when energy flows, wellness grows 

The Essence of your Favorite Tree

“I’m leaving on a jet plane, don’t know when I’ll be back again”

I feel like this is my theme song the last couple of years! One of my favorite things to do is travel. It makes me feel alive, brings me closer to understanding other cultures, and makes me so grateful to have a planet as gorgeous as our Earth.

The recipe today is a simple offering from my heart to our life-giving Earth.

Sit at the base of your favorite tree (it can be in your yard, the park, or in the forest- just make sure it hasn’t been sprayed with pesticides or chemicals). Take 3 deep breaths and notice any subtle or profound changes in your body that occur with each breath.

What does the exchange of CO2 and O2 with this magnificent tree feel like? With permission, take a leaf, flower and/or twig from the tree and place it in a bowl of fresh spring (or filtered) water. Infuse in the water for as long as you have time, whether it’s 5 minutes or overnight).

When you feel ready, gently take out the plant material and take a sip of the infusion. Allow the vitality of the tree to flow through you. What medicine does this tree have to offer? What do you have to offer back?

With love,

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Jessica

when energy flows, wellness grows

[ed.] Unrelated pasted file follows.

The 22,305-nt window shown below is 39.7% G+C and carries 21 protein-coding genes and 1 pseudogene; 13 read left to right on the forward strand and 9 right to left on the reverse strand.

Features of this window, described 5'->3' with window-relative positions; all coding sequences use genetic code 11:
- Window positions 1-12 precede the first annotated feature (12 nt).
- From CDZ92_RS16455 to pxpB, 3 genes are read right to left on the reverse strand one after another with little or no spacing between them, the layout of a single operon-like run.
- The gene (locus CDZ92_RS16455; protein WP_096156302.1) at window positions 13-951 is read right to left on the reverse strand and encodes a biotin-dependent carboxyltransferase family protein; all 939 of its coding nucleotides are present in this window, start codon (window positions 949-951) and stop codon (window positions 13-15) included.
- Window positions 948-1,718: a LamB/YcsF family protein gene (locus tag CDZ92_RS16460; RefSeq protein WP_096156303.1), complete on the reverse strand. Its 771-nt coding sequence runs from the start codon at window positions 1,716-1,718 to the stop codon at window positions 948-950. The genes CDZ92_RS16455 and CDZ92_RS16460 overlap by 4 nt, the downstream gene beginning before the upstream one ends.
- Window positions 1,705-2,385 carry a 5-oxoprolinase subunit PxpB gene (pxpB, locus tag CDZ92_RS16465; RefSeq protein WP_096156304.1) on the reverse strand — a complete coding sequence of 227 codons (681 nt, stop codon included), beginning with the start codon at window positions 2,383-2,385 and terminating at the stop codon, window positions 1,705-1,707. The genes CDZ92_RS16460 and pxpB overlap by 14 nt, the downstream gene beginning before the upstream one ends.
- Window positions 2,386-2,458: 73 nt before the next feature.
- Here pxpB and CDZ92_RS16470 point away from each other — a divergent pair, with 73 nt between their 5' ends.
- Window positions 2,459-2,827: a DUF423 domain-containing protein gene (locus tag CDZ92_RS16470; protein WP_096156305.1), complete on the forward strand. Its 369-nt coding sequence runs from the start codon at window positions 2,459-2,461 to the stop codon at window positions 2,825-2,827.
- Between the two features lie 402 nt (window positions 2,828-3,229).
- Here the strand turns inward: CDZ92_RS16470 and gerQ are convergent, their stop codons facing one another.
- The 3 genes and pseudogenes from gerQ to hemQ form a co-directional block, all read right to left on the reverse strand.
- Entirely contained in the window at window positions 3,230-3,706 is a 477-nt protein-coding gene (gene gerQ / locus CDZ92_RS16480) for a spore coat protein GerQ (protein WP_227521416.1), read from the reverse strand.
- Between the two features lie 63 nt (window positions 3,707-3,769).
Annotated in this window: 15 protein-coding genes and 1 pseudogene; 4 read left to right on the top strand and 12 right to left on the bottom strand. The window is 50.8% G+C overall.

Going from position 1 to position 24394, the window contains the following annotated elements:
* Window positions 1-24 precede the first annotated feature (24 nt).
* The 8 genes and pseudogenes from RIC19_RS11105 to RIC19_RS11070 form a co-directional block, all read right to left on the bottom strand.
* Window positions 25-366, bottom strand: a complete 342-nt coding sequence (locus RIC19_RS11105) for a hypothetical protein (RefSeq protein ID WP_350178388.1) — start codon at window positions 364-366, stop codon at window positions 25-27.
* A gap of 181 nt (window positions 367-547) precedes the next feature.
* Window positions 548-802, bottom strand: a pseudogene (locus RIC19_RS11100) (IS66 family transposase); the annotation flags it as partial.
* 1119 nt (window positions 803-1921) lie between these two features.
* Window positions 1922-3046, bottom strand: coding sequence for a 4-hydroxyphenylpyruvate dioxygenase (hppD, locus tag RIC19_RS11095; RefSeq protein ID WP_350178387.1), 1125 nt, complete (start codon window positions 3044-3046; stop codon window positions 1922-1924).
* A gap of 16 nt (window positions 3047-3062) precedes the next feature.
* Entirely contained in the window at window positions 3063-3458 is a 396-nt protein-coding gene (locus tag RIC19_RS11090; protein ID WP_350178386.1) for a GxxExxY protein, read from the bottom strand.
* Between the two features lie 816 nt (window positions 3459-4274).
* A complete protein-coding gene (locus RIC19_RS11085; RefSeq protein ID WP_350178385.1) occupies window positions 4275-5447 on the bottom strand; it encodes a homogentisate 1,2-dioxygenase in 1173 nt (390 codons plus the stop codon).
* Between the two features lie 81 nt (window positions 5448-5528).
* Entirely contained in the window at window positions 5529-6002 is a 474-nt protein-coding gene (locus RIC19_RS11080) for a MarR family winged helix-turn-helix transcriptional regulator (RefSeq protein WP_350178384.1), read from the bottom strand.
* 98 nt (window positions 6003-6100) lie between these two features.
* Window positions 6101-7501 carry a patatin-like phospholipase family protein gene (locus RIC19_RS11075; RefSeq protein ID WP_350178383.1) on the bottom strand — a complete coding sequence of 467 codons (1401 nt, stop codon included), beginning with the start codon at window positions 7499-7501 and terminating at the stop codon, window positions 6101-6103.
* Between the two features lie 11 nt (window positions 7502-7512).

The Evolution of Spirit & Science

Although I couldn’t attend a March for Science Rally because I was at the Acupuncture Association of Colorado’s Annual Conference, I was there in heart and spirit! What is most exciting to me about this movement is that emphasis is on our planet and how we can advance technology to enhance the Earth instead of destroy it.

There has been a gap in environmentalism and science and that is now rapidly changing. The chemical, pharmaceutical and agricultural leaders (Monsanto having a hand in all three) need to come up to speed. Domination and greed is the reason why they constantly fight to quell our food and health independence. The paradigm shift of manifest destiny is becoming one of ecology and transparency and companies that are motivated by destruction based profit are not going to be acceptable anymore as people become more educated about global climate change and our role in it. Sustainability, small organic farming, and herbalism have been the way of the past and are resurfacing as our path to a better future.

“The times, they are a changing”, sometimes just not as fast as some of us would like. As I keep forging ahead with my essential oil blends, the thought of being a steward of the Earth is foremost in my mind. I am not happy with the “sustainability” model of many essential oil companies, as it doesn’t seem to me that they take seriously the issue of how much plant matter it takes to make even an ounce of essential oil. If they did, they would not promote such vagrant use of our precious resources.

It takes about 250 pounds of lavender to make 1 pound of essential oil- that’s about 15 Wild_rosepounds of lavender for 1 ounce of oil! It takes 10,000 roses to make 5ml of rose essential oil! How about instead of dousing yourself in undiluted essential oil, you walk around with a few sprigs of lavender or rose petals in a sachet or anoint yourself with a couple of drops of diluted essential oil only.

A little goes a long way folks. Be mindful, have respect for the whole plant, and not just the distillate you buy in a bottle. Grow your own herbs. Make your own medicine. A cup of rose tea that you make from roses you grow can be just as strong as a drop of the pure essential oil.

We are all on this Earth together. Let’s make it the best we can.

With love,

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Jessica